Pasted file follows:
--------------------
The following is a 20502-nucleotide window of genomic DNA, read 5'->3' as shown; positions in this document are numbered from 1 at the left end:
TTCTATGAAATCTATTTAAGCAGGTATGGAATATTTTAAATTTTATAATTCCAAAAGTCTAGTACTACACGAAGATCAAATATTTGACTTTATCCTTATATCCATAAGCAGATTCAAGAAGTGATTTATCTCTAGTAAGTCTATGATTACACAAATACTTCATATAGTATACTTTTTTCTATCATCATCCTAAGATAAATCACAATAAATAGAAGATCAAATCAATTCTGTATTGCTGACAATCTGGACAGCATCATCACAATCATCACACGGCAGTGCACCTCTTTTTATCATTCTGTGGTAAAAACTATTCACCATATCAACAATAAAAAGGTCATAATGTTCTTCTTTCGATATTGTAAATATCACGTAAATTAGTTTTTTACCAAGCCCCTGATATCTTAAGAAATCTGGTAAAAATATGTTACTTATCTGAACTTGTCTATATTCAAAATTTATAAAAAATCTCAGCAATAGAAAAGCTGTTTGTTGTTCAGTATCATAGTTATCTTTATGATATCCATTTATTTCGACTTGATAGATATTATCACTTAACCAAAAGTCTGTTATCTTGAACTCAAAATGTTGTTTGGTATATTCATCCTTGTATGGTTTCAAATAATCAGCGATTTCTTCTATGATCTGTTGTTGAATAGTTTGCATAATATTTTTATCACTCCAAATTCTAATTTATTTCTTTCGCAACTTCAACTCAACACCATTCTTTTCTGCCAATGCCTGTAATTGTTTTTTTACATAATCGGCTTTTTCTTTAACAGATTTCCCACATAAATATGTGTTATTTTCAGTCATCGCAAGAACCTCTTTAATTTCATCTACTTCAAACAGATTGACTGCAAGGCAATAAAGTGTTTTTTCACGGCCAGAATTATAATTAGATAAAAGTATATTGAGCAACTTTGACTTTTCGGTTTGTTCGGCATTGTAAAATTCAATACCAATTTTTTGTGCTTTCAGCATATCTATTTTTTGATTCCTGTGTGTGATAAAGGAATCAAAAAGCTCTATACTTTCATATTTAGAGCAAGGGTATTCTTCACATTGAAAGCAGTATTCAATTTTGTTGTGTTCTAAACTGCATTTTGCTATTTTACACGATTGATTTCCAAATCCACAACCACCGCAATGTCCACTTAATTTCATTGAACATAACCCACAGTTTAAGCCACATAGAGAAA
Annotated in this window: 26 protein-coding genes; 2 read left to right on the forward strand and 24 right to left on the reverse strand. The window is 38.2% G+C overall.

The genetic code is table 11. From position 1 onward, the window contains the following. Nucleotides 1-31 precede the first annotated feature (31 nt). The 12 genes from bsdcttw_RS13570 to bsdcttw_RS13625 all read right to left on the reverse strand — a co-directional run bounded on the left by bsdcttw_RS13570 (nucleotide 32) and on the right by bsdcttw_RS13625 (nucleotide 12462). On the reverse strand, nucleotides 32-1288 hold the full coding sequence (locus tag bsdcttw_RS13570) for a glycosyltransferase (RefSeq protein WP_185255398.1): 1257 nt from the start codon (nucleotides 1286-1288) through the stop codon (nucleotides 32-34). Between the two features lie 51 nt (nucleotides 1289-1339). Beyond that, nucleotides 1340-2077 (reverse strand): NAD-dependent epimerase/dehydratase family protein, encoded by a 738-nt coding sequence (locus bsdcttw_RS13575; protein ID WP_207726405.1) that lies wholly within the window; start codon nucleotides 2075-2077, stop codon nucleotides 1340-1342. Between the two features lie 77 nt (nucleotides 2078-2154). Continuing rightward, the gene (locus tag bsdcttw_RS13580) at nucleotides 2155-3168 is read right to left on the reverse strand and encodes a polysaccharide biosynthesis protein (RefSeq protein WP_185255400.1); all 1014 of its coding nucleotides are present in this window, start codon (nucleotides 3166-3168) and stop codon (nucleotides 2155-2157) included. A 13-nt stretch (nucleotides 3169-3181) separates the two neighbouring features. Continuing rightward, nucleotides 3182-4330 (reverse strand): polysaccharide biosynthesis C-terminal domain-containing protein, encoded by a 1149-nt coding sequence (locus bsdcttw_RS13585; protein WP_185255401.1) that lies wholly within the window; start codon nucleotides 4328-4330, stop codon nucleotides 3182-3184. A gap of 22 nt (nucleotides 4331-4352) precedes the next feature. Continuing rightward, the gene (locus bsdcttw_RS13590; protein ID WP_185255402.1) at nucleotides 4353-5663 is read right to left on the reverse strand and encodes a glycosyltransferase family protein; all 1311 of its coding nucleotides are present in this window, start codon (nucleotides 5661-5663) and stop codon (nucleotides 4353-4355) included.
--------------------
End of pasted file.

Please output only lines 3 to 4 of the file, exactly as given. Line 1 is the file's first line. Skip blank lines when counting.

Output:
Annotated in this window: 26 protein-coding genes; 2 read left to right on the forward strand and 24 right to left on the reverse strand. The window is 38.2% G+C overall.

The genetic code is table 11. From position 1 onward, the window contains the following. Nucleotides 1-31 precede the first annotated feature (31 nt). The 12 genes from bsdcttw_RS13570 to bsdcttw_RS13625 all read right to left on the reverse strand — a co-directional run bounded on the left by bsdcttw_RS13570 (nucleotide 32) and on the right by bsdcttw_RS13625 (nucleotide 12462). On the reverse strand, nucleotides 32-1288 hold the full coding sequence (locus tag bsdcttw_RS13570) for a glycosyltransferase (RefSeq protein WP_185255398.1): 1257 nt from the start codon (nucleotides 1286-1288) through the stop codon (nucleotides 32-34). Between the two features lie 51 nt (nucleotides 1289-1339). Beyond that, nucleotides 1340-2077 (reverse strand): NAD-dependent epimerase/dehydratase family protein, encoded by a 738-nt coding sequence (locus bsdcttw_RS13575; protein ID WP_207726405.1) that lies wholly within the window; start codon nucleotides 2075-2077, stop codon nucleotides 1340-1342. Between the two features lie 77 nt (nucleotides 2078-2154). Continuing rightward, the gene (locus tag bsdcttw_RS13580) at nucleotides 2155-3168 is read right to left on the reverse strand and encodes a polysaccharide biosynthesis protein (RefSeq protein WP_185255400.1); all 1014 of its coding nucleotides are present in this window, start codon (nucleotides 3166-3168) and stop codon (nucleotides 2155-2157) included. A 13-nt stretch (nucleotides 3169-3181) separates the two neighbouring features. Continuing rightward, nucleotides 3182-4330 (reverse strand): polysaccharide biosynthesis C-terminal domain-containing protein, encoded by a 1149-nt coding sequence (locus bsdcttw_RS13585; protein WP_185255401.1) that lies wholly within the window; start codon nucleotides 4328-4330, stop codon nucleotides 3182-3184. A gap of 22 nt (nucleotides 4331-4352) precedes the next feature. Continuing rightward, the gene (locus bsdcttw_RS13590; protein ID WP_185255402.1) at nucleotides 4353-5663 is read right to left on the reverse strand and encodes a glycosyltransferase family protein; all 1311 of its coding nucleotides are present in this window, start codon (nucleotides 5661-5663) and stop codon (nucleotides 4353-4355) included.